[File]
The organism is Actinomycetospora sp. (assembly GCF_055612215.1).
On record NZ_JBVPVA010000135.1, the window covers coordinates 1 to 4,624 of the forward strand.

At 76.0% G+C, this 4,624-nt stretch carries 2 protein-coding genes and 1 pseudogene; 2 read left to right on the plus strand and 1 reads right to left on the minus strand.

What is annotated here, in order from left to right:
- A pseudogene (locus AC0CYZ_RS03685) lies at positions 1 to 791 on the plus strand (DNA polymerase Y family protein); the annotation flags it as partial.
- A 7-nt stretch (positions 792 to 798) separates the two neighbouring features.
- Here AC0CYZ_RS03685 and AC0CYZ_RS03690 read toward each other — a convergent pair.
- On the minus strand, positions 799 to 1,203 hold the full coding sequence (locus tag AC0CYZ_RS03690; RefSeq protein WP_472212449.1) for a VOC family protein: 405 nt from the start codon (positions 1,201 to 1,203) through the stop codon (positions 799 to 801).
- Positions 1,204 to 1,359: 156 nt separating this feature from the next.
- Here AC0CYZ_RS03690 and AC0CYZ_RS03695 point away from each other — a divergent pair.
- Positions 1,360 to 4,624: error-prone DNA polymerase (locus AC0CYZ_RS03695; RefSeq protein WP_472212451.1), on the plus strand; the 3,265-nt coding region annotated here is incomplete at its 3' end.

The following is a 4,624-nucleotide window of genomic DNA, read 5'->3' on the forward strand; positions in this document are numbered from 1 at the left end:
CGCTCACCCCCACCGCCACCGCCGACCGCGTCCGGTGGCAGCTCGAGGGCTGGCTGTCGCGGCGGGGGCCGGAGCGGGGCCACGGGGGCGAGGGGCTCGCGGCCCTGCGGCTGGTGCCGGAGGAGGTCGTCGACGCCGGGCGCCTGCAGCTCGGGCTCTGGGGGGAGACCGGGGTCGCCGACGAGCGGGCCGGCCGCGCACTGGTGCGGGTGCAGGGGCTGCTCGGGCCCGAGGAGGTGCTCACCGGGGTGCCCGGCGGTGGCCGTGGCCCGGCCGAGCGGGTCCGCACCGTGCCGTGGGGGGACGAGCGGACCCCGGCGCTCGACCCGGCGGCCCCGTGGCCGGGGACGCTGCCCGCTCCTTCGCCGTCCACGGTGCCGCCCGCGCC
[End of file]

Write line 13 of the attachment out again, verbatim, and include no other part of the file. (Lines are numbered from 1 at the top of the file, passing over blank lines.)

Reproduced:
CGCTCACCCCCACCGCCACCGCCGACCGCGTCCGGTGGCAGCTCGAGGGCTGGCTGTCGCGGCGGGGGCCGGAGCGGGGCCACGGGGGCGAGGGGCTCGCGGCCCTGCGGCTGGTGCCGGAGGAGGTCGTCGACGCCGGGCGCCTGCAGCTCGGGCTCTGGGGGGAGACCGGGGTCGCCGACGAGCGGGCCGGCCGCGCACTGGTGCGGGTGCAGGGGCTGCTCGGGCCCGAGGAGGTGCTCACCGGGGTGCCCGGCGGTGGCCGTGGCCCGGCCGAGCGGGTCCGCACCGTGCCGTGGGGGGACGAGCGGACCCCGGCGCTCGACCCGGCGGCCCCGTGGCCGGGGACGCTGCCCGCTCCTTCGCCGTCCACGGTGCCGCCCGCGCC